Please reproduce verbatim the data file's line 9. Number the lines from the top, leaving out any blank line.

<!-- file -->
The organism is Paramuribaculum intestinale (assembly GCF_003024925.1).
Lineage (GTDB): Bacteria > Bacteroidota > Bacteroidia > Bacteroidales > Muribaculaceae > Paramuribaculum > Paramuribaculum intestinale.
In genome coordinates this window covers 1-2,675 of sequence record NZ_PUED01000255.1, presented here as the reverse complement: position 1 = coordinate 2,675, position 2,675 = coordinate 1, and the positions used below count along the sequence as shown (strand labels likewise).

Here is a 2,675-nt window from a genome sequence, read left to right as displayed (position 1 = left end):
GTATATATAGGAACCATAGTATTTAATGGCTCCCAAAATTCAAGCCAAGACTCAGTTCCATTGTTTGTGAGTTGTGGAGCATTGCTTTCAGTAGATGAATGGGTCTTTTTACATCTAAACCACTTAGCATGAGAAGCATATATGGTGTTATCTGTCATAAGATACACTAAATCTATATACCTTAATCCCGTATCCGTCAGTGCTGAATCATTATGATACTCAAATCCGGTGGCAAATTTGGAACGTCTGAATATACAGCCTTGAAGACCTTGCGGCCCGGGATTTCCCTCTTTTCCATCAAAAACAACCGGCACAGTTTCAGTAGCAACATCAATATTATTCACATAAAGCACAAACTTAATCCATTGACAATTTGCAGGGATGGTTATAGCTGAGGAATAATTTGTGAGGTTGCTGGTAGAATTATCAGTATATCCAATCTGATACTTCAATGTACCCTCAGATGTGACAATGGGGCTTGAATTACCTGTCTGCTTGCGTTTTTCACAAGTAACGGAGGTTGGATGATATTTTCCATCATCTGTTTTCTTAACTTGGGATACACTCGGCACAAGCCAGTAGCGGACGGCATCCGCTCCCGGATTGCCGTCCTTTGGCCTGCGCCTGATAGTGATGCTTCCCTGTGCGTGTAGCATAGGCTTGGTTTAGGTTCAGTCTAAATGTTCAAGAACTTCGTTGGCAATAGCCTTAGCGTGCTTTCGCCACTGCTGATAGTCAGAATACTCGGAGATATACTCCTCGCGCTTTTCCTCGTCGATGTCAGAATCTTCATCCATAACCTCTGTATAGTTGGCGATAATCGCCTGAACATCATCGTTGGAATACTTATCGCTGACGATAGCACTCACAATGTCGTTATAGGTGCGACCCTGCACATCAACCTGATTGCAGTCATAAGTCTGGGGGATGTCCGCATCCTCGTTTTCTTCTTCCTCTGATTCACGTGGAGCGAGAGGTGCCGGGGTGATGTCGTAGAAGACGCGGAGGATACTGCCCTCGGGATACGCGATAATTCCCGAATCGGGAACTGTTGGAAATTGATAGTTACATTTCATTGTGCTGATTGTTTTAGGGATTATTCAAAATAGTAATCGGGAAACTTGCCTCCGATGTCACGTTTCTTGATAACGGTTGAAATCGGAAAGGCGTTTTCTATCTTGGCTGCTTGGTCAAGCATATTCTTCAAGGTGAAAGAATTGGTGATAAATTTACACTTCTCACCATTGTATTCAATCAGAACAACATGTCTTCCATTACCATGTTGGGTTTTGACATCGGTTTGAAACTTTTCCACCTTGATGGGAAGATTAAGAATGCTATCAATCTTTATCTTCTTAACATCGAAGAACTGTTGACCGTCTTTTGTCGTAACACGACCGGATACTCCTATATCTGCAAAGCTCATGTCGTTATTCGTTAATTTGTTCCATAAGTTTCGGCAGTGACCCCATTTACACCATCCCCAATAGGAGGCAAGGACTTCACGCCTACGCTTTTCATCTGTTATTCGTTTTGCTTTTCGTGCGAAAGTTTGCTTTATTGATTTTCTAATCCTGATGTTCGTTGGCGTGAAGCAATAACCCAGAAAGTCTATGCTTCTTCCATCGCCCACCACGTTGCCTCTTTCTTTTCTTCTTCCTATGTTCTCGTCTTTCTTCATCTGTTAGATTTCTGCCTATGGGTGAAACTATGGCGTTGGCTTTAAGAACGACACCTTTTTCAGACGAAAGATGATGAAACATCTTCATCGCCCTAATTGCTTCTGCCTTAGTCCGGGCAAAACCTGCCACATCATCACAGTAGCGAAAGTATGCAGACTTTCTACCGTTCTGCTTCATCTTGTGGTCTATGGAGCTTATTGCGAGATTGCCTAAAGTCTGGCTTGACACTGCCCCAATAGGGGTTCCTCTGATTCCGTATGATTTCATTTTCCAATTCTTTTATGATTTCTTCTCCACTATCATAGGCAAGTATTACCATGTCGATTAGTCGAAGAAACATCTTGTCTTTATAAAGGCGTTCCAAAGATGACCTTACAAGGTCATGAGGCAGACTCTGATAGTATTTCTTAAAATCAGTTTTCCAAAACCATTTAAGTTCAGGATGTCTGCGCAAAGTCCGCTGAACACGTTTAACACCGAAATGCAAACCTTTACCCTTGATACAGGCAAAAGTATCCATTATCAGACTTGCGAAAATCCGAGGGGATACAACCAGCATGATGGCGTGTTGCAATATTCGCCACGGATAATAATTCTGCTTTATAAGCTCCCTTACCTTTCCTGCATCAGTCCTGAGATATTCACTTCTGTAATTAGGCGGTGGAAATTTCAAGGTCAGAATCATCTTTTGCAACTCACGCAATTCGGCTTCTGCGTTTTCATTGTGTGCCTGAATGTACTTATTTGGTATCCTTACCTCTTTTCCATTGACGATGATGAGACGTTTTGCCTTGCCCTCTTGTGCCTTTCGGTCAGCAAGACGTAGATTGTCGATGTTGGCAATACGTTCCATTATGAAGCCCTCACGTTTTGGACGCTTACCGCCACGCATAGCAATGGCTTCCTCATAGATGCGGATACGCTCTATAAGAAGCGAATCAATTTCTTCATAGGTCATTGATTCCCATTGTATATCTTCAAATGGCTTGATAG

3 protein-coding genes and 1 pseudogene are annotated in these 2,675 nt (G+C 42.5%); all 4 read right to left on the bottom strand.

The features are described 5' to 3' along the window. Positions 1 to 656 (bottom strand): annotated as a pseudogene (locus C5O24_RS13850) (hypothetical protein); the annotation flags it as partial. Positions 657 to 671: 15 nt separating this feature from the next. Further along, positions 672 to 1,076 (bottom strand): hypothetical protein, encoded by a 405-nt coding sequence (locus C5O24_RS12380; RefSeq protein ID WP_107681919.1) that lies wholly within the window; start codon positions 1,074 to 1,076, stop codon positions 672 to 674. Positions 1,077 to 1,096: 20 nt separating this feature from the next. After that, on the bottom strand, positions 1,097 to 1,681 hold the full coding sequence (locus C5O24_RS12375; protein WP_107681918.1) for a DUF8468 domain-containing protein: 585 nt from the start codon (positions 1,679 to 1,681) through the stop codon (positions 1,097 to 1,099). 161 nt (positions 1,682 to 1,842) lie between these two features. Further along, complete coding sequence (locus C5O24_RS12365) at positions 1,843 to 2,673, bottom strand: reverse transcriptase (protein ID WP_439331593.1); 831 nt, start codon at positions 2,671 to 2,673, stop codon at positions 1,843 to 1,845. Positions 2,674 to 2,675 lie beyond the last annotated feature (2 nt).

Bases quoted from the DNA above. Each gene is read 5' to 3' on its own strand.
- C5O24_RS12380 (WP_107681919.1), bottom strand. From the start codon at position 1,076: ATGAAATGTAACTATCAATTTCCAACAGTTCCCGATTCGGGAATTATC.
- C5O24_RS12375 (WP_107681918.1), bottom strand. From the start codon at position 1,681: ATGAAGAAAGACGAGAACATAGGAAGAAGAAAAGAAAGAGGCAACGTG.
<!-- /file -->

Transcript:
- C5O24_RS12380 (WP_107681919.1), bottom strand. From the start codon at position 1,076: ATGAAATGTAACTATCAATTTCCAACAGTTCCCGATTCGGGAATTATC.